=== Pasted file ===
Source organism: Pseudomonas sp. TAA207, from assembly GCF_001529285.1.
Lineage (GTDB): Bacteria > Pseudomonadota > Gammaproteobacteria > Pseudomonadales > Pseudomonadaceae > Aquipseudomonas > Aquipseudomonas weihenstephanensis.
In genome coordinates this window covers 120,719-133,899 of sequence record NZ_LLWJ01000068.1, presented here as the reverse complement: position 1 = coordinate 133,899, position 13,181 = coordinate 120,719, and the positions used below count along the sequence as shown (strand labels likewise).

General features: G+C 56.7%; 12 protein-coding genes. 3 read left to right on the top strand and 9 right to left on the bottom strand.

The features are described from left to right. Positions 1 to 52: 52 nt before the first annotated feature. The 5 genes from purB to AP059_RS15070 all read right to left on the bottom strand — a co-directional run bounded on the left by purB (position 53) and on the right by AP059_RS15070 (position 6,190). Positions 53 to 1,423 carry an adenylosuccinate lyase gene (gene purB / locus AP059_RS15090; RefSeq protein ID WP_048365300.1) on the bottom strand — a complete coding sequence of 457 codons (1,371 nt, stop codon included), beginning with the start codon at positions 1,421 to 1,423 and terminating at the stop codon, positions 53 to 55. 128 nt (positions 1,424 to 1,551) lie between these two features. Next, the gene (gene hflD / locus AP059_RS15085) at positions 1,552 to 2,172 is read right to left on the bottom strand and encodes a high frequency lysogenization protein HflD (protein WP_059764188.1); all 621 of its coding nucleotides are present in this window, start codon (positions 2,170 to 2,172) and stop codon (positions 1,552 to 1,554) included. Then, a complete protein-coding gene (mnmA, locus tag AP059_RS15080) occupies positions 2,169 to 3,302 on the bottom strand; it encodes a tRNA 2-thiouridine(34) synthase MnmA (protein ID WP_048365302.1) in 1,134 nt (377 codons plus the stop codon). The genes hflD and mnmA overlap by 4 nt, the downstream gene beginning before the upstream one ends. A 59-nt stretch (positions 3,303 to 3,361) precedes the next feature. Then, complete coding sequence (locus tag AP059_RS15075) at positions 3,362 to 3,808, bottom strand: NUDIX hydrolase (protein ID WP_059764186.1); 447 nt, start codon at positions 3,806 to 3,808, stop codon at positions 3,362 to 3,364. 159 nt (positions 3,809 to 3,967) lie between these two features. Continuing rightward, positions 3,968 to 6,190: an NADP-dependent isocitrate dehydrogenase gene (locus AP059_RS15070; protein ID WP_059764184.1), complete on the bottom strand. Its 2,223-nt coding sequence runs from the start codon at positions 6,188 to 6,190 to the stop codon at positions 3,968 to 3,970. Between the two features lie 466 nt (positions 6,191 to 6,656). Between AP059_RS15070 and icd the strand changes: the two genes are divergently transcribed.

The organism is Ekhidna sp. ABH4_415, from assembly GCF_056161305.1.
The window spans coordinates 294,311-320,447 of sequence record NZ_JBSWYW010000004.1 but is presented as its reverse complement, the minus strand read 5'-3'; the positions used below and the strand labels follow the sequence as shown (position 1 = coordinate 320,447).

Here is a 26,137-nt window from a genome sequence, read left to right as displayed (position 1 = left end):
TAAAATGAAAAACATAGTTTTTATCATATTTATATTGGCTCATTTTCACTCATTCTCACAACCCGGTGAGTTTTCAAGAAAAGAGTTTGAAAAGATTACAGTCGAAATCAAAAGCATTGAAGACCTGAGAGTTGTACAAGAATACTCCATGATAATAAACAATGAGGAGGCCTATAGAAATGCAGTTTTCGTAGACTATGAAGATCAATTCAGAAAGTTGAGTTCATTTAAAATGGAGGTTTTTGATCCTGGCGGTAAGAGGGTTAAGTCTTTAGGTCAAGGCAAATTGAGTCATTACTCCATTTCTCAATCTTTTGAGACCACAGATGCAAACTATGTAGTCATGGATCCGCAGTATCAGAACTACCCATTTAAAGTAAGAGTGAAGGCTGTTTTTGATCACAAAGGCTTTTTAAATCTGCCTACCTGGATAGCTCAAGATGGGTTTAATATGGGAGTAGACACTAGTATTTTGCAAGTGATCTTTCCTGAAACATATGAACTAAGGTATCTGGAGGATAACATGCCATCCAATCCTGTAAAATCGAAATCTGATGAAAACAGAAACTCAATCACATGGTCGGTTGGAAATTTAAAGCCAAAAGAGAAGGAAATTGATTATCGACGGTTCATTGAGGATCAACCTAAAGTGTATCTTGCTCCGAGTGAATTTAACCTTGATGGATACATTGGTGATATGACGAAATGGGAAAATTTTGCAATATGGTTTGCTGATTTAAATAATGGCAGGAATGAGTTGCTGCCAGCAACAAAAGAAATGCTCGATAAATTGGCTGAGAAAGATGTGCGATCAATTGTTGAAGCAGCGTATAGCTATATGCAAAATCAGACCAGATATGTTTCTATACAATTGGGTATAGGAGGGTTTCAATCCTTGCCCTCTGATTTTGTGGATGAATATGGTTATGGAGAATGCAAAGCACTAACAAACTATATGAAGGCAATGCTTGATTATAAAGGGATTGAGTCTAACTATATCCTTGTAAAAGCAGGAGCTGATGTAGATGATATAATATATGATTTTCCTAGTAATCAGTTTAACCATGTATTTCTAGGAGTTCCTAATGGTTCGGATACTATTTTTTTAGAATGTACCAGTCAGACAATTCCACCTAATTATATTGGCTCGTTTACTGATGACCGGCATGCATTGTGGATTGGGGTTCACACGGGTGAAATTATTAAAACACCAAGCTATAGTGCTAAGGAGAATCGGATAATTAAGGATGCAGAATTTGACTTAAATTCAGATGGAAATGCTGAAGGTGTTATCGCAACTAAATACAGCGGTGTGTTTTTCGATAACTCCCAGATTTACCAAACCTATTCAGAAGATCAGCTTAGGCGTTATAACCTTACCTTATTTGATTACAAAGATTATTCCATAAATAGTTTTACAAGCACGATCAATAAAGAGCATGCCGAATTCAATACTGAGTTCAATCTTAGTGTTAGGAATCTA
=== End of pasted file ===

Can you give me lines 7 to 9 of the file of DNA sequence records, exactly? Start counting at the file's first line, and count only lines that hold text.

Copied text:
The window spans coordinates 294,311-320,447 of sequence record NZ_JBSWYW010000004.1 but is presented as its reverse complement, the minus strand read 5'-3'; the positions used below and the strand labels follow the sequence as shown (position 1 = coordinate 320,447).

Here is a 26,137-nt window from a genome sequence, read left to right as displayed (position 1 = left end):
TAAAATGAAAAACATAGTTTTTATCATATTTATATTGGCTCATTTTCACTCATTCTCACAACCCGGTGAGTTTTCAAGAAAAGAGTTTGAAAAGATTACAGTCGAAATCAAAAGCATTGAAGACCTGAGAGTTGTACAAGAATACTCCATGATAATAAACAATGAGGAGGCCTATAGAAATGCAGTTTTCGTAGACTATGAAGATCAATTCAGAAAGTTGAGTTCATTTAAAATGGAGGTTTTTGATCCTGGCGGTAAGAGGGTTAAGTCTTTAGGTCAAGGCAAATTGAGTCATTACTCCATTTCTCAATCTTTTGAGACCACAGATGCAAACTATGTAGTCATGGATCCGCAGTATCAGAACTACCCATTTAAAGTAAGAGTGAAGGCTGTTTTTGATCACAAAGGCTTTTTAAATCTGCCTACCTGGATAGCTCAAGATGGGTTTAATATGGGAGTAGACACTAGTATTTTGCAAGTGATCTTTCCTGAAACATATGAACTAAGGTATCTGGAGGATAACATGCCATCCAATCCTGTAAAATCGAAATCTGATGAAAACAGAAACTCAATCACATGGTCGGTTGGAAATTTAAAGCCAAAAGAGAAGGAAATTGATTATCGACGGTTCATTGAGGATCAACCTAAAGTGTATCTTGCTCCGAGTGAATTTAACCTTGATGGATACATTGGTGATATGACGAAATGGGAAAATTTTGCAATATGGTTTGCTGATTTAAATAATGGCAGGAATGAGTTGCTGCCAGCAACAAAAGAAATGCTCGATAAATTGGCTGAGAAAGATGTGCGATCAATTGTTGAAGCAGCGTATAGCTATATGCAAAATCAGACCAGATATGTTTCTATACAATTGGGTATAGGAGGGTTTCAATCCTTGCCCTCTGATTTTGTGGATGAATATGGTTATGGAGAATGCAAAGCACTAACAAACTATATGAAGGCAATGCTTGATTATAAAGGGATTGAGTCTAACTATATCCTTGTAAAAGCAGGAGCTGATGTAGATGATATAATATATGATTTTCCTAGTAATCAGTTTAACCATGTATTTCTAGGAGTTCCTAATGGTTCGGATACTATTTTTTTAGAATGTACCAGTCAGACAATTCCACCTAATTATATTGGCTCGTTTACTGATGACCGGCATGCATTGTGGATTGGGGTTCACACGGGTGAAATTATTAAAACACCAAGCTATAGTGCTAAGGAGAATCGGATAATTAAGGATGCAGAATTTGACTTAAATTCAGATGGAAATGCTGAAGGTGTTATCGCAACTAAATACAGCGGTGTGTTTTTCGATAACTCCCAGATTTACCAAACCTATTCAGAAGATCAGCTTAGGCGTTATAACCTTACCTTATTTGATTACAAAGATTATTCCATAAATAGTTTTACAAGCACGATCAATAAAGAGCATGCCGAATTCAATACTGAGTTCAATCTTAGTGTTAGGAATCTA